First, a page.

Mango Languages for K-12 Students

Oct 26, 2010 7:38:11 AM / by Rachel Reardon

Mango has been hard at work putting the finishing touches on our Educator Edition that is currently being made available to our K-12 customers and higher educational facilities. This new edition has some very exciting functionality designed specifically with students and teachers in mind. One cool feature is the ability to track students’ usage as they progress through the Mango lessons.

Teachers can segment their student population into virtual classrooms, making it extremely easy to track different groups of students. They can name their virtual classrooms any name they wish and view small portions of students with whom they are actively involved. Once inside the virtual classroom, each student has their own set of statistics to view including which language they are using, which lessons they have attempted, and how long they have spent on each lesson. Teachers now have the ability to assign Mango as homework with our unlimited remote access feature, and they can actually see which students are completing the selected lessons!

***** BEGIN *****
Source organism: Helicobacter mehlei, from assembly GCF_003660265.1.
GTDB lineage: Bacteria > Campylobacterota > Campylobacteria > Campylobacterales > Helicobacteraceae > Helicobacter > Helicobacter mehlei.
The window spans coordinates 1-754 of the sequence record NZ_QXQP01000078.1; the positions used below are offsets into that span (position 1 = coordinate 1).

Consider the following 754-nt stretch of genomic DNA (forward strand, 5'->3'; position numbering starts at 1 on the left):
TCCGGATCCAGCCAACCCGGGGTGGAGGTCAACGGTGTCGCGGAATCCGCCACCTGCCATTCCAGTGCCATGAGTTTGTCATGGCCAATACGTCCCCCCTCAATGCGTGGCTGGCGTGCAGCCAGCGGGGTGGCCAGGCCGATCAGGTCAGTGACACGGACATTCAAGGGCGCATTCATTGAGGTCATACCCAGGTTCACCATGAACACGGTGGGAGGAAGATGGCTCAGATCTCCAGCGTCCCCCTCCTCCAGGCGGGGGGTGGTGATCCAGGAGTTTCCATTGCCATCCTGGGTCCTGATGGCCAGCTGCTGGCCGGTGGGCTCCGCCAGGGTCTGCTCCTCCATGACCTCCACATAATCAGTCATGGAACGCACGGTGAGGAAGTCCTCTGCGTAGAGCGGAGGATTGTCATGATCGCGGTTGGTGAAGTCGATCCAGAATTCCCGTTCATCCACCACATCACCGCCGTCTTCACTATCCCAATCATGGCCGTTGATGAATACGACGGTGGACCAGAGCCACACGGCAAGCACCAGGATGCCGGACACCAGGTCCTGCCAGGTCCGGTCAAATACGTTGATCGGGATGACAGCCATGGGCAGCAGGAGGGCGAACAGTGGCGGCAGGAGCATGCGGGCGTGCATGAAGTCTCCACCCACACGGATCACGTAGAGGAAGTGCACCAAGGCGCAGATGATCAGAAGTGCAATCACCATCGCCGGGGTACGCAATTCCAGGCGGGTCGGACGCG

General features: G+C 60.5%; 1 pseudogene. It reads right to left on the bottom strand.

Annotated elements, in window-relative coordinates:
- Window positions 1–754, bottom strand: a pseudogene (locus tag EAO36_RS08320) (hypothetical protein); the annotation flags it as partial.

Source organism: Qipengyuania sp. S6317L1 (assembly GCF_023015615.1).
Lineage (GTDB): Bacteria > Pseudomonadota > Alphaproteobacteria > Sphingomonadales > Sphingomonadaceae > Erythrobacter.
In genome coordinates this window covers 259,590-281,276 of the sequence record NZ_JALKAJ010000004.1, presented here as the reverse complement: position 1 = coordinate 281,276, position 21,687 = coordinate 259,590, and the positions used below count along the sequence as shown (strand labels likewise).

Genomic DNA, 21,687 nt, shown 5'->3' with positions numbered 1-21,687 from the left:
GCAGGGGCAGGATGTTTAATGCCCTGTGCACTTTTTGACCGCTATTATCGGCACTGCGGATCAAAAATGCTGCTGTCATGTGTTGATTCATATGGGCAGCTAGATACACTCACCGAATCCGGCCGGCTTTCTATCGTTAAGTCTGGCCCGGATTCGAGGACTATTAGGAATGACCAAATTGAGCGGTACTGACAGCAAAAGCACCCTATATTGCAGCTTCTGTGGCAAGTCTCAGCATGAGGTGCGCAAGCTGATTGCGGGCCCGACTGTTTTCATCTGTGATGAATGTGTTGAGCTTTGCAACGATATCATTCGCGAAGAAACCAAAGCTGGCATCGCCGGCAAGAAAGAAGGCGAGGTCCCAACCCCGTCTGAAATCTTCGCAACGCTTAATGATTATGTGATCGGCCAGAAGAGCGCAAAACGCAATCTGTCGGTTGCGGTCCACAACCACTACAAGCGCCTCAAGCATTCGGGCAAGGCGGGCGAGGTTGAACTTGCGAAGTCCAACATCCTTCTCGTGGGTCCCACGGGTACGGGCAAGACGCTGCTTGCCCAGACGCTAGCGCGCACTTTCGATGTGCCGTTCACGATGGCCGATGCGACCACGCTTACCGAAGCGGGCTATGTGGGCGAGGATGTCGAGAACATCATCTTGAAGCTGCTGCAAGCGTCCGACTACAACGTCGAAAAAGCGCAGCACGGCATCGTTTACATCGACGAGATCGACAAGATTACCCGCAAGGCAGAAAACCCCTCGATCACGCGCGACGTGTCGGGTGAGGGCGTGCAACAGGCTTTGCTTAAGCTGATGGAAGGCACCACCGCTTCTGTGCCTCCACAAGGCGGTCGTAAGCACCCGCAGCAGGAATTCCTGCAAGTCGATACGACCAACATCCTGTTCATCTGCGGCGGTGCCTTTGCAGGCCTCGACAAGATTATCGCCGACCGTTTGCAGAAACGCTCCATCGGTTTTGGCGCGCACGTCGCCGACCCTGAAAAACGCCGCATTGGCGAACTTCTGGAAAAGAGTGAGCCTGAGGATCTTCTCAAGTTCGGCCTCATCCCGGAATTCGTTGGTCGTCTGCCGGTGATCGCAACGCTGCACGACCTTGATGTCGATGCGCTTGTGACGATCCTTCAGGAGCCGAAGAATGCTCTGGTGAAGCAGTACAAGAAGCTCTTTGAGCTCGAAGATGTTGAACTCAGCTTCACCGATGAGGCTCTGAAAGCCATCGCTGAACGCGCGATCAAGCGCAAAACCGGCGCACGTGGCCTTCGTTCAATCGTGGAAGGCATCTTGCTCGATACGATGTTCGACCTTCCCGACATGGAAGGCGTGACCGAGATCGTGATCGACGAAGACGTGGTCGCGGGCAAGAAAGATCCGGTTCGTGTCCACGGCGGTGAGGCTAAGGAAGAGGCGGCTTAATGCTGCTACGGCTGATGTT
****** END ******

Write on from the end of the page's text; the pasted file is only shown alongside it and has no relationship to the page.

This is just one of the features that makes our Educator Edition such an effective tool to help teachers share their love of language learning with their students. Teacher feedback was critical to the design of this unique interface, and it their suggestions have also put Mango to work on our assessment feature and custom lessons. Think of all the tools you have available in your school for language learning: can you think of other features that we could include to make it even better? What kinds of features do you wish you had had as a student when you were learning a foreign language in your school?

Topics: Higher Ed, Language Learning and Culture, Mango News

Rachel Reardon

Written by Rachel Reardon

Rachel works with some of the coolest marketers, designers, and writers around to help Mango look and sound its best. She loves bold colors, old books, the Montréal metro, and Star Trek. She has conflicting feelings about the Oxford comma.

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